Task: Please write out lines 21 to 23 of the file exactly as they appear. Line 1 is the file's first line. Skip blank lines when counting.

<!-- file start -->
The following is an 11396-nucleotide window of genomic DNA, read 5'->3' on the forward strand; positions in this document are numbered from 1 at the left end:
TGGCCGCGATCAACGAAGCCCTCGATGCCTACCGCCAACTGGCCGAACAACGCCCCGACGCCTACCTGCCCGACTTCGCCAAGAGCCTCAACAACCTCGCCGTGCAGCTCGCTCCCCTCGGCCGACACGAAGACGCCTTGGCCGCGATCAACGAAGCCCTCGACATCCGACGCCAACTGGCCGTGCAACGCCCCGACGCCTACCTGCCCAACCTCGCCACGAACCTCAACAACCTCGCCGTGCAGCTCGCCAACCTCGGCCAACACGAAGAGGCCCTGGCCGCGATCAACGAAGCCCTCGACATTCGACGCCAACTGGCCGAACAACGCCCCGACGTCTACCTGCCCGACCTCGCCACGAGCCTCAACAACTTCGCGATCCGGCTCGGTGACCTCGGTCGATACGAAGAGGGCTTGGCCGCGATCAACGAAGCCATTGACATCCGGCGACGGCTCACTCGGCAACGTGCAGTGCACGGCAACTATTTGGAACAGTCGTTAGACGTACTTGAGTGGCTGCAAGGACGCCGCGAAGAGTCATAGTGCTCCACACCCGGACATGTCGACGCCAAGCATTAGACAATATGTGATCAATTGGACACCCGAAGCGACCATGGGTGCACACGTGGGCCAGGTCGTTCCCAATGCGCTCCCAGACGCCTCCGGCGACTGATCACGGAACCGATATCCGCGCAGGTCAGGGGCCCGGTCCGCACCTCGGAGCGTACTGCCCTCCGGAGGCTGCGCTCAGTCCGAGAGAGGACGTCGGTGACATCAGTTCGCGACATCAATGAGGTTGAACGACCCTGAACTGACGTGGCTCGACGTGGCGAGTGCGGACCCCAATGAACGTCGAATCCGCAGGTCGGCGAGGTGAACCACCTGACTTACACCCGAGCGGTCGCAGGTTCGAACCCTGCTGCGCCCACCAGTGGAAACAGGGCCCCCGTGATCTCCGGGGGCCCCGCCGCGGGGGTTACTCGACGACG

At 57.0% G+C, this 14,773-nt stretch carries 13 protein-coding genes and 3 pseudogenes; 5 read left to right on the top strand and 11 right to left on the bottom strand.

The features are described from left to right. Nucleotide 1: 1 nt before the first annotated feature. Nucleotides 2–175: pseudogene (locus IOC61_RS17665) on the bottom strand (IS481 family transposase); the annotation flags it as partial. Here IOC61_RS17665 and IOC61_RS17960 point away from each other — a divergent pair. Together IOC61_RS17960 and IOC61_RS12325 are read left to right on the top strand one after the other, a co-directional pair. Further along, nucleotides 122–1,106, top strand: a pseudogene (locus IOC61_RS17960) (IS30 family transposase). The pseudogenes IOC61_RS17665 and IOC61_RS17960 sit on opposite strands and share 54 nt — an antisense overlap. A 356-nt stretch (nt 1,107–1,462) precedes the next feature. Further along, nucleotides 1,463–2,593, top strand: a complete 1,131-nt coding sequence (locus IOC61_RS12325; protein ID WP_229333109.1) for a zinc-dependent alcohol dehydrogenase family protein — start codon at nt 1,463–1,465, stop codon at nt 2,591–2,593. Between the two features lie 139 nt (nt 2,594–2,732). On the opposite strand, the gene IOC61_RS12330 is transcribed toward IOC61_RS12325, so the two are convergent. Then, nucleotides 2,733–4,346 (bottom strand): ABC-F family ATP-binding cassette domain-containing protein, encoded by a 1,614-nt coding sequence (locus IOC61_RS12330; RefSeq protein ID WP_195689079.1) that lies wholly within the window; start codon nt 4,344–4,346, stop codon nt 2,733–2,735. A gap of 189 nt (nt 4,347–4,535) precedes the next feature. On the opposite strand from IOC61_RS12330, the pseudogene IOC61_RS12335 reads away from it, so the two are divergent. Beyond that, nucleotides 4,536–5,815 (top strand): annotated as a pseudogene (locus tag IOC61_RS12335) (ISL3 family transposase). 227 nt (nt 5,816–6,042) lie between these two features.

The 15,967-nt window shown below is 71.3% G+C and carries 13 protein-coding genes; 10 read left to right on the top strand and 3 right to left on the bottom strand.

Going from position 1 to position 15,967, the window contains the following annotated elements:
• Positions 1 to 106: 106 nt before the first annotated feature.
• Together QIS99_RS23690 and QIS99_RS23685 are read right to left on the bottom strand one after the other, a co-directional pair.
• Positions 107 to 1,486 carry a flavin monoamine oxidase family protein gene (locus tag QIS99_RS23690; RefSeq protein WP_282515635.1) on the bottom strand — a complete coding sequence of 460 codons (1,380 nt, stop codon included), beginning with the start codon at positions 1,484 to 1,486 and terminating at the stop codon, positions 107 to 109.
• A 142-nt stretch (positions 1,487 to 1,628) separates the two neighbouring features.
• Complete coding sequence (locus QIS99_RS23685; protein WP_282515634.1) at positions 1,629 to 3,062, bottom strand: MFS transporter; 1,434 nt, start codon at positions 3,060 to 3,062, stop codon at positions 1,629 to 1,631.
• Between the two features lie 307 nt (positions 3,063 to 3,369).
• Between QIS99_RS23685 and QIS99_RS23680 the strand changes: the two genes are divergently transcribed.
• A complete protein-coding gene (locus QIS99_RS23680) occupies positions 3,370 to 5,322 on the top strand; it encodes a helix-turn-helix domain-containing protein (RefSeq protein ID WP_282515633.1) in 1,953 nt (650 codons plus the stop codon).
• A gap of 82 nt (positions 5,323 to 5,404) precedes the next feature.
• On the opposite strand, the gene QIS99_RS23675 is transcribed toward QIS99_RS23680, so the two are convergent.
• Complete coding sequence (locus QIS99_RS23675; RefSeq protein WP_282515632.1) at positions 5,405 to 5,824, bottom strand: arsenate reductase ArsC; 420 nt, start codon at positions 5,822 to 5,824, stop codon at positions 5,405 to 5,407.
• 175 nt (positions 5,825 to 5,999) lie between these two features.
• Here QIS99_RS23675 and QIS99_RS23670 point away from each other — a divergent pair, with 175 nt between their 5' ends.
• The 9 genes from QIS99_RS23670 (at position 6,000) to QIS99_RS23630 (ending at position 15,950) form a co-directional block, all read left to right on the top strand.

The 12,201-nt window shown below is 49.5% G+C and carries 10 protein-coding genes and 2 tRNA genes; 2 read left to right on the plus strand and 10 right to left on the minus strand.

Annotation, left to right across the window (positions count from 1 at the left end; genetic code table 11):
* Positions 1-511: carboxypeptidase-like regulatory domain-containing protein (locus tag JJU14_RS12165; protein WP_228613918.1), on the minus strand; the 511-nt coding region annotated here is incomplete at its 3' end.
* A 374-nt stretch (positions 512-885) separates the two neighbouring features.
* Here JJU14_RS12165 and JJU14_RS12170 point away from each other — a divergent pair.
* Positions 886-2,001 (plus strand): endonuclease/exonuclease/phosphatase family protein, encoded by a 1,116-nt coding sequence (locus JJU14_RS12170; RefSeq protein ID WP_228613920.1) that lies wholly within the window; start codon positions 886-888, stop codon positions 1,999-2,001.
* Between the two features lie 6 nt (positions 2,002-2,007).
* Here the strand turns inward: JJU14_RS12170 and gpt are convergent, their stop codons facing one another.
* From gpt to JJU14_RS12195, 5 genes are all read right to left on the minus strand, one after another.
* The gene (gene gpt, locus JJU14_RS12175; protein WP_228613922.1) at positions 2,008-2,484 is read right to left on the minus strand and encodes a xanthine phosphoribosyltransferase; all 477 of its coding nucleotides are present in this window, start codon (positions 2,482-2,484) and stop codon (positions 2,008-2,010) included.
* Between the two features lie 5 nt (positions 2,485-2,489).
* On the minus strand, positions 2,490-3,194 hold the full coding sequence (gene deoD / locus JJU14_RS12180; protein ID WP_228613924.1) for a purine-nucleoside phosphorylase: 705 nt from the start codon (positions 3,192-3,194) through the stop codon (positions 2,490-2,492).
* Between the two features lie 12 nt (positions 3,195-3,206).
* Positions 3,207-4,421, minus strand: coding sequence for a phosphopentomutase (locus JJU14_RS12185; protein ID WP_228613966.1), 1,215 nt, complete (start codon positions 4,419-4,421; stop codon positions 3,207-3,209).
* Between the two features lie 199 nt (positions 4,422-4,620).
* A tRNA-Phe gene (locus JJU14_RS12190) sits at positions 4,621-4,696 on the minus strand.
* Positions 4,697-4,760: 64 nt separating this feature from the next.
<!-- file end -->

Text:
The 12,201-nt window shown below is 49.5% G+C and carries 10 protein-coding genes and 2 tRNA genes; 2 read left to right on the plus strand and 10 right to left on the minus strand.

Annotation, left to right across the window (positions count from 1 at the left end; genetic code table 11):
* Positions 1-511: carboxypeptidase-like regulatory domain-containing protein (locus tag JJU14_RS12165; protein WP_228613918.1), on the minus strand; the 511-nt coding region annotated here is incomplete at its 3' end.